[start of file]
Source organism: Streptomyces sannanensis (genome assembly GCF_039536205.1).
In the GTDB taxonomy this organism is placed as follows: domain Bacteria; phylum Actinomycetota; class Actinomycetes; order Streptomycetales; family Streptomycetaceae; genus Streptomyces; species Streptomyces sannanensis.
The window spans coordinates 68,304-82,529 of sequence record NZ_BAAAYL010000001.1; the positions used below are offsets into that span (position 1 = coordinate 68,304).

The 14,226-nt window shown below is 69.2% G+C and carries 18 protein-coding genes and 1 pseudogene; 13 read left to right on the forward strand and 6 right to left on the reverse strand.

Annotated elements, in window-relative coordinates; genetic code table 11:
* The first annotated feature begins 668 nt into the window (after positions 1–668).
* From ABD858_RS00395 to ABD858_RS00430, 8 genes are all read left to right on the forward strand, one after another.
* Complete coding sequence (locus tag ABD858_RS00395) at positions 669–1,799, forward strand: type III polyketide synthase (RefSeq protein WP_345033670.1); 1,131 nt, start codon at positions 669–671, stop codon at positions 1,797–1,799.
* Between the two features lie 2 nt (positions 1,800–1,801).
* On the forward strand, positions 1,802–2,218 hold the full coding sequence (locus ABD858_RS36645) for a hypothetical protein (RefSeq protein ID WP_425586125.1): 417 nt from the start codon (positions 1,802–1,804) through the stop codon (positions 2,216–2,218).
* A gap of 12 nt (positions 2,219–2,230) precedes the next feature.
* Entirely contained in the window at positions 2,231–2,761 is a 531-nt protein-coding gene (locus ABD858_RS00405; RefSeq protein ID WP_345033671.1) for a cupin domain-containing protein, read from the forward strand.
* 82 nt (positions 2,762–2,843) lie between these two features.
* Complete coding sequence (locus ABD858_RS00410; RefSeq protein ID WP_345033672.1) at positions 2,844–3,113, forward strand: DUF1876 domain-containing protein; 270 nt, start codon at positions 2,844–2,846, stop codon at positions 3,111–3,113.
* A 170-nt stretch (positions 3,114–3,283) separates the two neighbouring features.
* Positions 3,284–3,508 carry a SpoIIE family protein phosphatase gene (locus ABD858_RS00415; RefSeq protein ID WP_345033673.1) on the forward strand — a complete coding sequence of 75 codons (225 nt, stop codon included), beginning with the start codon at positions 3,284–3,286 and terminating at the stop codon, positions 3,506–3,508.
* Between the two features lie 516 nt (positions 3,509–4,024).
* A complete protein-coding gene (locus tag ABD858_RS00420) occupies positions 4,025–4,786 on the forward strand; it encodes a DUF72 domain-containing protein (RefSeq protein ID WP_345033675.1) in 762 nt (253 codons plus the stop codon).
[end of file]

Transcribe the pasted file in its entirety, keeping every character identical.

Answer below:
Source organism: Streptomyces sannanensis (genome assembly GCF_039536205.1).
In the GTDB taxonomy this organism is placed as follows: domain Bacteria; phylum Actinomycetota; class Actinomycetes; order Streptomycetales; family Streptomycetaceae; genus Streptomyces; species Streptomyces sannanensis.
The window spans coordinates 68,304-82,529 of sequence record NZ_BAAAYL010000001.1; the positions used below are offsets into that span (position 1 = coordinate 68,304).

The 14,226-nt window shown below is 69.2% G+C and carries 18 protein-coding genes and 1 pseudogene; 13 read left to right on the forward strand and 6 right to left on the reverse strand.

Annotated elements, in window-relative coordinates; genetic code table 11:
* The first annotated feature begins 668 nt into the window (after positions 1–668).
* From ABD858_RS00395 to ABD858_RS00430, 8 genes are all read left to right on the forward strand, one after another.
* Complete coding sequence (locus tag ABD858_RS00395) at positions 669–1,799, forward strand: type III polyketide synthase (RefSeq protein WP_345033670.1); 1,131 nt, start codon at positions 669–671, stop codon at positions 1,797–1,799.
* Between the two features lie 2 nt (positions 1,800–1,801).
* On the forward strand, positions 1,802–2,218 hold the full coding sequence (locus ABD858_RS36645) for a hypothetical protein (RefSeq protein ID WP_425586125.1): 417 nt from the start codon (positions 1,802–1,804) through the stop codon (positions 2,216–2,218).
* A gap of 12 nt (positions 2,219–2,230) precedes the next feature.
* Entirely contained in the window at positions 2,231–2,761 is a 531-nt protein-coding gene (locus ABD858_RS00405; RefSeq protein ID WP_345033671.1) for a cupin domain-containing protein, read from the forward strand.
* 82 nt (positions 2,762–2,843) lie between these two features.
* Complete coding sequence (locus ABD858_RS00410; RefSeq protein ID WP_345033672.1) at positions 2,844–3,113, forward strand: DUF1876 domain-containing protein; 270 nt, start codon at positions 2,844–2,846, stop codon at positions 3,111–3,113.
* A 170-nt stretch (positions 3,114–3,283) separates the two neighbouring features.
* Positions 3,284–3,508 carry a SpoIIE family protein phosphatase gene (locus ABD858_RS00415; RefSeq protein ID WP_345033673.1) on the forward strand — a complete coding sequence of 75 codons (225 nt, stop codon included), beginning with the start codon at positions 3,284–3,286 and terminating at the stop codon, positions 3,506–3,508.
* Between the two features lie 516 nt (positions 3,509–4,024).
* A complete protein-coding gene (locus tag ABD858_RS00420) occupies positions 4,025–4,786 on the forward strand; it encodes a DUF72 domain-containing protein (RefSeq protein ID WP_345033675.1) in 762 nt (253 codons plus the stop codon).